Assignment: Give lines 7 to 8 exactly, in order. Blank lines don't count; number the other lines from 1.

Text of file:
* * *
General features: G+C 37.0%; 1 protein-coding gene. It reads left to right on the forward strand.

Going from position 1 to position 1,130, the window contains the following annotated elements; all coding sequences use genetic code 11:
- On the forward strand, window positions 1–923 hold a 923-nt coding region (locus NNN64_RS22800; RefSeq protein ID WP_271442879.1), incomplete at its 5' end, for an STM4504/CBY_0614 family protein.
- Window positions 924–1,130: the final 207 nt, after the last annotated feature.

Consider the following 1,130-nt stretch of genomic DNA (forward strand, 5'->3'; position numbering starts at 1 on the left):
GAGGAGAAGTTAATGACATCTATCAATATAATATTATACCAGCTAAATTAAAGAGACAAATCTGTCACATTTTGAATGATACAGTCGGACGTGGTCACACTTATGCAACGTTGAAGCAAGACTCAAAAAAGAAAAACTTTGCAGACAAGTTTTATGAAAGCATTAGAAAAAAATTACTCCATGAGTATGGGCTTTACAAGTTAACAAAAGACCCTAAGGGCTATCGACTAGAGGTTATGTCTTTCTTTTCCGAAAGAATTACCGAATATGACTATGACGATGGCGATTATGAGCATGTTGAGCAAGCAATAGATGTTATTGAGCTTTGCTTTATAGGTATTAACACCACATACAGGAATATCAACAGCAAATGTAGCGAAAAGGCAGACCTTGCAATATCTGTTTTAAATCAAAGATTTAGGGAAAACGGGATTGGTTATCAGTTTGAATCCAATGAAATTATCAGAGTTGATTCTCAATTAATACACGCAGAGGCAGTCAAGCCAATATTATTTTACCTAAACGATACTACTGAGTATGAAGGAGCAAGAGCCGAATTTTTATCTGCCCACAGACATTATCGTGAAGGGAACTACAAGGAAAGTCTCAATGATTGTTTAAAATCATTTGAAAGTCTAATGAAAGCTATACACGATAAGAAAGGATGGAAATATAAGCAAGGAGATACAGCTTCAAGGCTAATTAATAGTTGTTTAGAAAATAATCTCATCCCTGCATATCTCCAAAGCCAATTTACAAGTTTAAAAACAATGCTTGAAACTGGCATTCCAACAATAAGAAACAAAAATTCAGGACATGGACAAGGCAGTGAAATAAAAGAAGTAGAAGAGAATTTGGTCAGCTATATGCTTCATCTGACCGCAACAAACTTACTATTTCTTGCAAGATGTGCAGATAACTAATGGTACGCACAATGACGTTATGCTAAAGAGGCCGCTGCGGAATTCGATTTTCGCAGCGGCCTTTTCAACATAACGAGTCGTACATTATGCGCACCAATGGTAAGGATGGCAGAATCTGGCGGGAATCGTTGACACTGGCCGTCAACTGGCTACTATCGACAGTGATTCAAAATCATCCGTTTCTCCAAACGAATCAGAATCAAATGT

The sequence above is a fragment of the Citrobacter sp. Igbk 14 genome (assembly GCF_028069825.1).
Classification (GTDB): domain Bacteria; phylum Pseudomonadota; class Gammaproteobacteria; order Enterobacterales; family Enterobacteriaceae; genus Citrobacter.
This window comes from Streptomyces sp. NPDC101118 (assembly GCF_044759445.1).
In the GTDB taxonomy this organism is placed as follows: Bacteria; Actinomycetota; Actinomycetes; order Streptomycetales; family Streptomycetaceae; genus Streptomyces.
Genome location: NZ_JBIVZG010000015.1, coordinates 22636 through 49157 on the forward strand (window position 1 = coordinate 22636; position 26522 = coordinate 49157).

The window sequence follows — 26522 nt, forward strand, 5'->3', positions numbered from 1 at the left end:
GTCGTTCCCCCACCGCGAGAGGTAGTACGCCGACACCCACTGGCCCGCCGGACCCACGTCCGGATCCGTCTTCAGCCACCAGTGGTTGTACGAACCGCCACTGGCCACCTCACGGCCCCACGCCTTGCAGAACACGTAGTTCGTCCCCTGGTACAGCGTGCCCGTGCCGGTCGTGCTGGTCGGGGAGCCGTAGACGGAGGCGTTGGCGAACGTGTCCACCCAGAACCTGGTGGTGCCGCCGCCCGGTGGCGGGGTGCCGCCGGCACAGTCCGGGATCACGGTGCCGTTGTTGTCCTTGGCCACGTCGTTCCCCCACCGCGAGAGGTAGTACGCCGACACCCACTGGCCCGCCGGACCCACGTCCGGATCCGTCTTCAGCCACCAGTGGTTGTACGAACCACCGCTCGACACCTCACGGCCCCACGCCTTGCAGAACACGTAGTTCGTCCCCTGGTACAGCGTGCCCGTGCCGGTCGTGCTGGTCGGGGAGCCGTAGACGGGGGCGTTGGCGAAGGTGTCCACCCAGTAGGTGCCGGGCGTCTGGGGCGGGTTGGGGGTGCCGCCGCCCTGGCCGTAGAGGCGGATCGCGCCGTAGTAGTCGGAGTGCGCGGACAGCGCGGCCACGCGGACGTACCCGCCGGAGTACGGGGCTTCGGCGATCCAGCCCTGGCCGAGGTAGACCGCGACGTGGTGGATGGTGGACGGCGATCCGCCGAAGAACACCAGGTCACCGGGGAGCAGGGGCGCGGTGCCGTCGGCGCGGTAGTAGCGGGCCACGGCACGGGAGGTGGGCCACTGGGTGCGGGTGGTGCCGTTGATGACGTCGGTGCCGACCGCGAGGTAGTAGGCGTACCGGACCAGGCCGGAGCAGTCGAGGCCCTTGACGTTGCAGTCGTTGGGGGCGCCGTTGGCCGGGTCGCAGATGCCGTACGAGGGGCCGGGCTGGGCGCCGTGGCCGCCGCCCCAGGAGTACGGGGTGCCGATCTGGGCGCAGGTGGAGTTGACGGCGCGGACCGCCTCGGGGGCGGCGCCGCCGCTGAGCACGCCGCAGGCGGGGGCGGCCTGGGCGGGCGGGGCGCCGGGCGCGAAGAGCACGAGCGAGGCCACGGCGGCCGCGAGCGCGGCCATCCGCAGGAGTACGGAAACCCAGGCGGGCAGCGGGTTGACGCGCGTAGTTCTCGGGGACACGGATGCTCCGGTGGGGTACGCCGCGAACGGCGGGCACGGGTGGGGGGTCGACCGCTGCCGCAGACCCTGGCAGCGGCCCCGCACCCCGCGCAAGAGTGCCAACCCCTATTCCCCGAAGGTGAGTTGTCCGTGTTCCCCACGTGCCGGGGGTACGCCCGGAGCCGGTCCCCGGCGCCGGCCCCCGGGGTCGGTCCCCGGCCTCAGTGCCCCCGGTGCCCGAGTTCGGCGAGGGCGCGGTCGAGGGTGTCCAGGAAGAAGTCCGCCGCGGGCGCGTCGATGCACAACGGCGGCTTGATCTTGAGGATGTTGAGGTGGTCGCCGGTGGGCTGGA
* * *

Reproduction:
The sequence above is a fragment of the Citrobacter sp. Igbk 14 genome (assembly GCF_028069825.1).
Classification (GTDB): domain Bacteria; phylum Pseudomonadota; class Gammaproteobacteria; order Enterobacterales; family Enterobacteriaceae; genus Citrobacter.